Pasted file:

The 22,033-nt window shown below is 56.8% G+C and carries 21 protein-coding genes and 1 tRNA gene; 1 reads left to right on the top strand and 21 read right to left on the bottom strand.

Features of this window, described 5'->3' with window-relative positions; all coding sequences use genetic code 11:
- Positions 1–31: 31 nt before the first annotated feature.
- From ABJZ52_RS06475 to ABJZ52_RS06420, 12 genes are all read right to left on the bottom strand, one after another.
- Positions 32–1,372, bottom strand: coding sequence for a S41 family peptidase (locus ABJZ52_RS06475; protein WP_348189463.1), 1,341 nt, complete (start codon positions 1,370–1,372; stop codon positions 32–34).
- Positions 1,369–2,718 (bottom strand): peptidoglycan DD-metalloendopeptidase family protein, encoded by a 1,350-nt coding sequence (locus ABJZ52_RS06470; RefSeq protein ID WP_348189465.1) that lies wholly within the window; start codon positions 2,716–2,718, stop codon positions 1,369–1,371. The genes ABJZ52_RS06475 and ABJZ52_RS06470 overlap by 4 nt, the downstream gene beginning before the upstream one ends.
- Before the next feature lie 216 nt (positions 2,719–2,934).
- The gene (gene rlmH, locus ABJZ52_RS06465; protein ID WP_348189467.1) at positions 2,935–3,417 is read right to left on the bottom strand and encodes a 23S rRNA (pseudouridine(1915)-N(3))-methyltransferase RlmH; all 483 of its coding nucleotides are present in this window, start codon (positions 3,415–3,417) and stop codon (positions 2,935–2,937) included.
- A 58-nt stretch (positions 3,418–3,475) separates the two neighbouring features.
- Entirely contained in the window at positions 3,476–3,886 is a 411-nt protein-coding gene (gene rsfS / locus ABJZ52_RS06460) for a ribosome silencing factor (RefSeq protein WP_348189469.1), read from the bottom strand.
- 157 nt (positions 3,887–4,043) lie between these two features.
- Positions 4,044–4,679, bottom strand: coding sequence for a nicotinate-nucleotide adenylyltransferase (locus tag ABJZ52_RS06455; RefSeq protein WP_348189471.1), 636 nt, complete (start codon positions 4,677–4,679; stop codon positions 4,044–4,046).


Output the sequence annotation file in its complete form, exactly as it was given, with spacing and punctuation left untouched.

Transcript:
The 22,033-nt window shown below is 56.8% G+C and carries 21 protein-coding genes and 1 tRNA gene; 1 reads left to right on the top strand and 21 read right to left on the bottom strand.

Features of this window, described 5'->3' with window-relative positions; all coding sequences use genetic code 11:
- Positions 1–31: 31 nt before the first annotated feature.
- From ABJZ52_RS06475 to ABJZ52_RS06420, 12 genes are all read right to left on the bottom strand, one after another.
- Positions 32–1,372, bottom strand: coding sequence for a S41 family peptidase (locus ABJZ52_RS06475; protein WP_348189463.1), 1,341 nt, complete (start codon positions 1,370–1,372; stop codon positions 32–34).
- Positions 1,369–2,718 (bottom strand): peptidoglycan DD-metalloendopeptidase family protein, encoded by a 1,350-nt coding sequence (locus ABJZ52_RS06470; RefSeq protein ID WP_348189465.1) that lies wholly within the window; start codon positions 2,716–2,718, stop codon positions 1,369–1,371. The genes ABJZ52_RS06475 and ABJZ52_RS06470 overlap by 4 nt, the downstream gene beginning before the upstream one ends.
- Before the next feature lie 216 nt (positions 2,719–2,934).
- The gene (gene rlmH, locus ABJZ52_RS06465; protein ID WP_348189467.1) at positions 2,935–3,417 is read right to left on the bottom strand and encodes a 23S rRNA (pseudouridine(1915)-N(3))-methyltransferase RlmH; all 483 of its coding nucleotides are present in this window, start codon (positions 3,415–3,417) and stop codon (positions 2,935–2,937) included.
- A 58-nt stretch (positions 3,418–3,475) separates the two neighbouring features.
- Entirely contained in the window at positions 3,476–3,886 is a 411-nt protein-coding gene (gene rsfS / locus ABJZ52_RS06460) for a ribosome silencing factor (RefSeq protein WP_348189469.1), read from the bottom strand.
- 157 nt (positions 3,887–4,043) lie between these two features.
- Positions 4,044–4,679, bottom strand: coding sequence for a nicotinate-nucleotide adenylyltransferase (locus tag ABJZ52_RS06455; RefSeq protein WP_348189471.1), 636 nt, complete (start codon positions 4,677–4,679; stop codon positions 4,044–4,046).